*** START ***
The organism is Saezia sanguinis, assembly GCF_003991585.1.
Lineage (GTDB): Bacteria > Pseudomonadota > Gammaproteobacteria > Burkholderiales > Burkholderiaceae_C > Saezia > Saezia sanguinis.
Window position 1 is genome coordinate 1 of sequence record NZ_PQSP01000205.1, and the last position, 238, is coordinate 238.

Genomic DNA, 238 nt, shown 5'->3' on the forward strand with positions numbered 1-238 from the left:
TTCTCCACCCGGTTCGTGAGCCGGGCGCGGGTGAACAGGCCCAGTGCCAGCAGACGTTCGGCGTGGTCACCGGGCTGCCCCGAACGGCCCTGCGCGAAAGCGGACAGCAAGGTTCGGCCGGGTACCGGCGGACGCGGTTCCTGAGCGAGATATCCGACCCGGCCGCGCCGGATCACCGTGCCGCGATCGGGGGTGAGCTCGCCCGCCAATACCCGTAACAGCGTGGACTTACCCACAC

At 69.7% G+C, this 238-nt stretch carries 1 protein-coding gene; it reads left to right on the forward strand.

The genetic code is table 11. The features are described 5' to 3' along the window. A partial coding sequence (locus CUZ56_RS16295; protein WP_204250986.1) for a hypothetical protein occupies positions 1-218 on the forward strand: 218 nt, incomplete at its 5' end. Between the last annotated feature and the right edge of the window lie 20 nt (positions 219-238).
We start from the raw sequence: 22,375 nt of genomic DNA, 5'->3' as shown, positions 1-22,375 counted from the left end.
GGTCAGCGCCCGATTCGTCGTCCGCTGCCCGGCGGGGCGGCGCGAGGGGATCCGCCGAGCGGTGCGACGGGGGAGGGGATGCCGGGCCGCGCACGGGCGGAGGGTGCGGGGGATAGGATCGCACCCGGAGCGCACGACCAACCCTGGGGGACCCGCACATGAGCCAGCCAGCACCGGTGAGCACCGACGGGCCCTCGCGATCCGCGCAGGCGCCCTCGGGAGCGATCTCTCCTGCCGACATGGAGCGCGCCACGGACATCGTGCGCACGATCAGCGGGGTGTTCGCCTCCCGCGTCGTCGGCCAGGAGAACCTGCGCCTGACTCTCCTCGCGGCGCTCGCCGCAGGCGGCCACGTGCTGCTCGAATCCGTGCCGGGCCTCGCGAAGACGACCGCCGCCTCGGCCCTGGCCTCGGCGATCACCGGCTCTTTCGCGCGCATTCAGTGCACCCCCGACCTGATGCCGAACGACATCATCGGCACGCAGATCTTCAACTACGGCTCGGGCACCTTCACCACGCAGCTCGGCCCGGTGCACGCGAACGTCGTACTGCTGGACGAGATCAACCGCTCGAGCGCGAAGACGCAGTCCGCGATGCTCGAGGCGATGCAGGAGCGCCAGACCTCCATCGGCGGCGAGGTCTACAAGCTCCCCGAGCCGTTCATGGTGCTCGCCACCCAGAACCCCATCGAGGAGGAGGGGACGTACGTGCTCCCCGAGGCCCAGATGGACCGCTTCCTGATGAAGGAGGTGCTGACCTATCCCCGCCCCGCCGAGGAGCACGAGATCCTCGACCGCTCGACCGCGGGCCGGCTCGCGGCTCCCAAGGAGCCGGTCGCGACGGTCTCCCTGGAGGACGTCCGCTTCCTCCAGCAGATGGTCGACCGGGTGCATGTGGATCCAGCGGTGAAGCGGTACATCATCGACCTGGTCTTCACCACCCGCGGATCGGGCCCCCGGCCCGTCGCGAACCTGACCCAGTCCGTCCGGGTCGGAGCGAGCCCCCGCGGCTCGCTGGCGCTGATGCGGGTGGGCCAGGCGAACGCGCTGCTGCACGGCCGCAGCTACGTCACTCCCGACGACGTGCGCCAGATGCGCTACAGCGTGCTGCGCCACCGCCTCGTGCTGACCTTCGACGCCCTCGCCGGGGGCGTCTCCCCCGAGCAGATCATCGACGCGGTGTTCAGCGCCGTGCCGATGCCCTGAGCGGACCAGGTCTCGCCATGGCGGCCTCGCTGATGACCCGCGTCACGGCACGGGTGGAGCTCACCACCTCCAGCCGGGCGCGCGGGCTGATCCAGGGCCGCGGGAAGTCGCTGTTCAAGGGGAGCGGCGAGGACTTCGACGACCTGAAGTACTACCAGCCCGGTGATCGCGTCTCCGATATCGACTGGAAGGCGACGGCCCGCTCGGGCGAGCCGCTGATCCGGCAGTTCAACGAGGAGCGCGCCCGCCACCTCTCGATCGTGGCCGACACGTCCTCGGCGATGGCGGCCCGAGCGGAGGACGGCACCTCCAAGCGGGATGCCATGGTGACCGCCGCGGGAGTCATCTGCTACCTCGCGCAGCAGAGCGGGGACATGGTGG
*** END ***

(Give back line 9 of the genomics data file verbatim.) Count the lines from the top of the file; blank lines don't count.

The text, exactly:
GGTCAGCGCCCGATTCGTCGTCCGCTGCCCGGCGGGGCGGCGCGAGGGGATCCGCCGAGCGGTGCGACGGGGGAGGGGATGCCGGGCCGCGCACGGGCGGAGGGTGCGGGGGATAGGATCGCACCCGGAGCGCACGACCAACCCTGGGGGACCCGCACATGAGCCAGCCAGCACCGGTGAGCACCGACGGGCCCTCGCGATCCGCGCAGGCGCCCTCGGGAGCGATCTCTCCTGCCGACATGGAGCGCGCCACGGACATCGTGCGCACGATCAGCGGGGTGTTCGCCTCCCGCGTCGTCGGCCAGGAGAACCTGCGCCTGACTCTCCTCGCGGCGCTCGCCGCAGGCGGCCACGTGCTGCTCGAATCCGTGCCGGGCCTCGCGAAGACGACCGCCGCCTCGGCCCTGGCCTCGGCGATCACCGGCTCTTTCGCGCGCATTCAGTGCACCCCCGACCTGATGCCGAACGACATCATCGGCACGCAGATCTTCAACTACGGCTCGGGCACCTTCACCACGCAGCTCGGCCCGGTGCACGCGAACGTCGTACTGCTGGACGAGATCAACCGCTCGAGCGCGAAGACGCAGTCCGCGATGCTCGAGGCGATGCAGGAGCGCCAGACCTCCATCGGCGGCGAGGTCTACAAGCTCCCCGAGCCGTTCATGGTGCTCGCCACCCAGAACCCCATCGAGGAGGAGGGGACGTACGTGCTCCCCGAGGCCCAGATGGACCGCTTCCTGATGAAGGAGGTGCTGACCTATCCCCGCCCCGCCGAGGAGCACGAGATCCTCGACCGCTCGACCGCGGGCCGGCTCGCGGCTCCCAAGGAGCCGGTCGCGACGGTCTCCCTGGAGGACGTCCGCTTCCTCCAGCAGATGGTCGACCGGGTGCATGTGGATCCAGCGGTGAAGCGGTACATCATCGACCTGGTCTTCACCACCCGCGGATCGGGCCCCCGGCCCGTCGCGAACCTGACCCAGTCCGTCCGGGTCGGAGCGAGCCCCCGCGGCTCGCTGGCGCTGATGCGGGTGGGCCAGGCGAACGCGCTGCTGCACGGCCGCAGCTACGTCACTCCCGACGACGTGCGCCAGATGCGCTACAGCGTGCTGCGCCACCGCCTCGTGCTGACCTTCGACGCCCTCGCCGGGGGCGTCTCCCCCGAGCAGATCATCGACGCGGTGTTCAGCGCCGTGCCGATGCCCTGAGCGGACCAGGTCTCGCCATGGCGGCCTCGCTGATGACCCGCGTCACGGCACGGGTGGAGCTCACCACCTCCAGCCGGGCGCGCGGGCTGATCCAGGGCCGCGGGAAGTCGCTGTTCAAGGGGAGCGGCGAGGACTTCGACGACCTGAAGTACTACCAGCCCGGTGATCGCGTCTCCGATATCGACTGGAAGGCGACGGCCCGCTCGGGCGAGCCGCTGATCCGGCAGTTCAACGAGGAGCGCGCCCGCCACCTCTCGATCGTGGCCGACACGTCCTCGGCGATGGCGGCCCGAGCGGAGGACGGCACCTCCAAGCGGGATGCCATGGTGACCGCCGCGGGAGTCATCTGCTACCTCGCGCAGCAGAGCGGGGACATGGTGG